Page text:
The word “worship” is not a uniquely religious word. Everybody worships something or someone. The late author David Foster Wallace once said, “There is no such thing as not worshiping. Everybody worships. The only choice we get is what to worship. And the compelling reason for maybe choosing some sort of god or spiritual-type thing to worship – be it JC or Allah, be it YHWH or the Wiccan Mother Goddess, or the Four Noble Truths, or some other inviolable set of ethical principles – is that pretty much anything else you worship will eat you alive.” We all ascribe ultimate worth to something.
One of the most awesome scenes of worship in the Bible takes place in the Book of Revelation. In a heavenly courtyard, creatures surround a throne. On the throne is the Lord God. In his right hand is a “scroll with writing on both sides and sealed with seven seals.” Given what scrolls typically represent in the Old Testament (Isaiah 29:11, Ezekiel 3:1; Daniel 12:4), the scroll likely represents God’s plan for righting all the wrongs of the world. An angel proclaims, “Who is worthy to break the seals and open the scroll?” Yet, no one is found. The heavens are silent. Creation’s destiny seems doomed. The Apostle John, who is seeing this, does what any of us would do in such a moment of devastating clarity. “I wept” he says. (Revelation 5)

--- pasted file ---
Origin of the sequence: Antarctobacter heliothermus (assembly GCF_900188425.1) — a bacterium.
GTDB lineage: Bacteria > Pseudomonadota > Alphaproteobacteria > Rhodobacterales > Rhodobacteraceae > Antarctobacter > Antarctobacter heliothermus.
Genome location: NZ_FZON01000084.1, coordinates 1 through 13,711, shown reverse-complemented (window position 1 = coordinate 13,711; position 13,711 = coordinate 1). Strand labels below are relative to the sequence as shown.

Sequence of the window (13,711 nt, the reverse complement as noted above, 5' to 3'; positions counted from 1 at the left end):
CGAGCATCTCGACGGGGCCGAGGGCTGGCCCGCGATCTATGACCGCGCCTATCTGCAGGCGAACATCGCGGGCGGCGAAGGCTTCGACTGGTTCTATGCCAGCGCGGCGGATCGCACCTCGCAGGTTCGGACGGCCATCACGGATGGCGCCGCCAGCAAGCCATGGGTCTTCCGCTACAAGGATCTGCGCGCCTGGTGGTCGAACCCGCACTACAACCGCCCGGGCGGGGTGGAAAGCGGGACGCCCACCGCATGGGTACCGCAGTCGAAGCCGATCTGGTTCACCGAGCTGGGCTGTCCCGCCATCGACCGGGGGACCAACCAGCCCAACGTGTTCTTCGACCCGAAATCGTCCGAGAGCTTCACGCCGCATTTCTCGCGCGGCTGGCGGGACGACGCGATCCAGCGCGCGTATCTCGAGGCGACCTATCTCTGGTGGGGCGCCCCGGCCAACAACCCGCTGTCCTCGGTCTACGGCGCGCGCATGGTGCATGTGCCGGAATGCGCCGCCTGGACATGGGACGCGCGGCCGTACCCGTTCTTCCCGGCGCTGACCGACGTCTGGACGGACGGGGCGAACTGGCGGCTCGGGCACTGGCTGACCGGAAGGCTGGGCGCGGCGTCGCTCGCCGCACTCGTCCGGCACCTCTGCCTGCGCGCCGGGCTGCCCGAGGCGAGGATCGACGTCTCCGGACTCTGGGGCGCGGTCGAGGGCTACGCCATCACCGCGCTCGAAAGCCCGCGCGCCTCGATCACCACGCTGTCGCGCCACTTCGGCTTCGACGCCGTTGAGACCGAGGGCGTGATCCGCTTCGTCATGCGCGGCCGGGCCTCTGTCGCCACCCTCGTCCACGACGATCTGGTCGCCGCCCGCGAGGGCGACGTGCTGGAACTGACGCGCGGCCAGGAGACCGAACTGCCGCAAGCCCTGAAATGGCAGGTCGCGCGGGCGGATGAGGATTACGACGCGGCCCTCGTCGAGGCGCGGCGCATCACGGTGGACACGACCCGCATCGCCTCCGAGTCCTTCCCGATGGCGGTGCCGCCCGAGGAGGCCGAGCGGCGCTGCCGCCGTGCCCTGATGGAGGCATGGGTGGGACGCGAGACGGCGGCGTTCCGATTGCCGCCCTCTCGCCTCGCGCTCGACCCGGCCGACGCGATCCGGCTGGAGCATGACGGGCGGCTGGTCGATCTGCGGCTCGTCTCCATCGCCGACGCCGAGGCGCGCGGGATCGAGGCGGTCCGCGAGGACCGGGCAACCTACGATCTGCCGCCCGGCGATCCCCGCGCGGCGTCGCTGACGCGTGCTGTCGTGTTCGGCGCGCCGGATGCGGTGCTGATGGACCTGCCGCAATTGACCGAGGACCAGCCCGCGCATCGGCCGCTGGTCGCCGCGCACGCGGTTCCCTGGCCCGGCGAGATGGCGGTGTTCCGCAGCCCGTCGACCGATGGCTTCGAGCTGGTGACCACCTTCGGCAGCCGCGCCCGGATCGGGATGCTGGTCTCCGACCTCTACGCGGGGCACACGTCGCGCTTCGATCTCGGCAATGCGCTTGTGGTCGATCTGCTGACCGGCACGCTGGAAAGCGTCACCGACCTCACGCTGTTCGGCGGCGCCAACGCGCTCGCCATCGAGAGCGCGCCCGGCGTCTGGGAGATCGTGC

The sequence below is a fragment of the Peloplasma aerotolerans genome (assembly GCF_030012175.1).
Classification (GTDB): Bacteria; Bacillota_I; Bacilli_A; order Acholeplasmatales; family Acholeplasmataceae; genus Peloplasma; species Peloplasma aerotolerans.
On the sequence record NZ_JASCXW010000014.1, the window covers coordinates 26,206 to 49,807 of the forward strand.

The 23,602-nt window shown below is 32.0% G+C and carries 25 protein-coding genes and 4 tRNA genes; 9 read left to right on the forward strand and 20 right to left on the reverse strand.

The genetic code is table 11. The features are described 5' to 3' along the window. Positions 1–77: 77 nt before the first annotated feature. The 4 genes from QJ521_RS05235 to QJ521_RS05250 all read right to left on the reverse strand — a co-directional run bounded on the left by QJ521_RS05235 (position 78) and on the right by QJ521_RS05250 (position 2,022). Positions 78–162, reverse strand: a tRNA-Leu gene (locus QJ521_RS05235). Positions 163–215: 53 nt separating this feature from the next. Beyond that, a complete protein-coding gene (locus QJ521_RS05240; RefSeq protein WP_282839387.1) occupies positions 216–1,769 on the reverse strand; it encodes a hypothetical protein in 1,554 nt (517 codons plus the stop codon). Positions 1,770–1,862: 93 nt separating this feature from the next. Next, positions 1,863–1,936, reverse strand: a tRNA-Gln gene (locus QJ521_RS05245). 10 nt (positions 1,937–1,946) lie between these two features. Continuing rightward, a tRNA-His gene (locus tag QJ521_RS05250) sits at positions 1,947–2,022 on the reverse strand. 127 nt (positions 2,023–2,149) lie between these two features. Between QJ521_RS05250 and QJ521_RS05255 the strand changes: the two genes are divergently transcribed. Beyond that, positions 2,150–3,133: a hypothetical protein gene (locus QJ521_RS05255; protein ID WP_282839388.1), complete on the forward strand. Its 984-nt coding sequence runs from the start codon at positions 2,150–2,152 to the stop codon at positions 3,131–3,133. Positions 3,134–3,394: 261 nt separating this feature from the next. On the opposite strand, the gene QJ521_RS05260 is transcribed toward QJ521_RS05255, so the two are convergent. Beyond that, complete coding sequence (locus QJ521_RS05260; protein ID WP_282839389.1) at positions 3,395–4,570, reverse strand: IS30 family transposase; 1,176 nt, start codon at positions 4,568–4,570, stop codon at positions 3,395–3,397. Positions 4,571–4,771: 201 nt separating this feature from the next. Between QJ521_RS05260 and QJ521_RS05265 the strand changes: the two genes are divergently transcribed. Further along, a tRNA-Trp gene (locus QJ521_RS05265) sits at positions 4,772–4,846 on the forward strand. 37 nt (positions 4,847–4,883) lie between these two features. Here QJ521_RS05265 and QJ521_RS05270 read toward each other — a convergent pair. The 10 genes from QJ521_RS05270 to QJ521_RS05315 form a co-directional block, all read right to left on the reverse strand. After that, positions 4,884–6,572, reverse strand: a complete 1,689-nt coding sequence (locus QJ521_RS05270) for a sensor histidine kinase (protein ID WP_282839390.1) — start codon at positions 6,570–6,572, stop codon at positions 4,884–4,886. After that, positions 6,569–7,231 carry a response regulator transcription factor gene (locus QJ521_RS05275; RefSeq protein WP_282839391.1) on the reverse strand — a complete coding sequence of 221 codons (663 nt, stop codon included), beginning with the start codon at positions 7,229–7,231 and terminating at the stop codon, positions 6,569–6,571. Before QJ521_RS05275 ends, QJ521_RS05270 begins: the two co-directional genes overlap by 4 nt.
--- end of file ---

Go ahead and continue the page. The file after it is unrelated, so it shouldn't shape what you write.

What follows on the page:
It is at this moment that so many of our cultural narratives, “eat us alive,” as Wallace said. If you ascribe ultimate worth to the physical world and make science your savior, you will be left weeping. Science is good. But, it can’t save. Our best scientific inquiry leads to one of two destinies. Either the universe will continue to expand until galaxies condense into black holes, or it will contract until galaxies collide into galaxies, resulting in a big crunch.
If you put ultimate value in your longings and dreams, you will be left weeping. We don’t always know what we want. A desire for a successful career might collide with the desire for a loving family life. Furthermore, our desires are far more shaped by the messages of our culture than any of us might care to admit.
Find out what is worth ascribing ultimate value to next posting.
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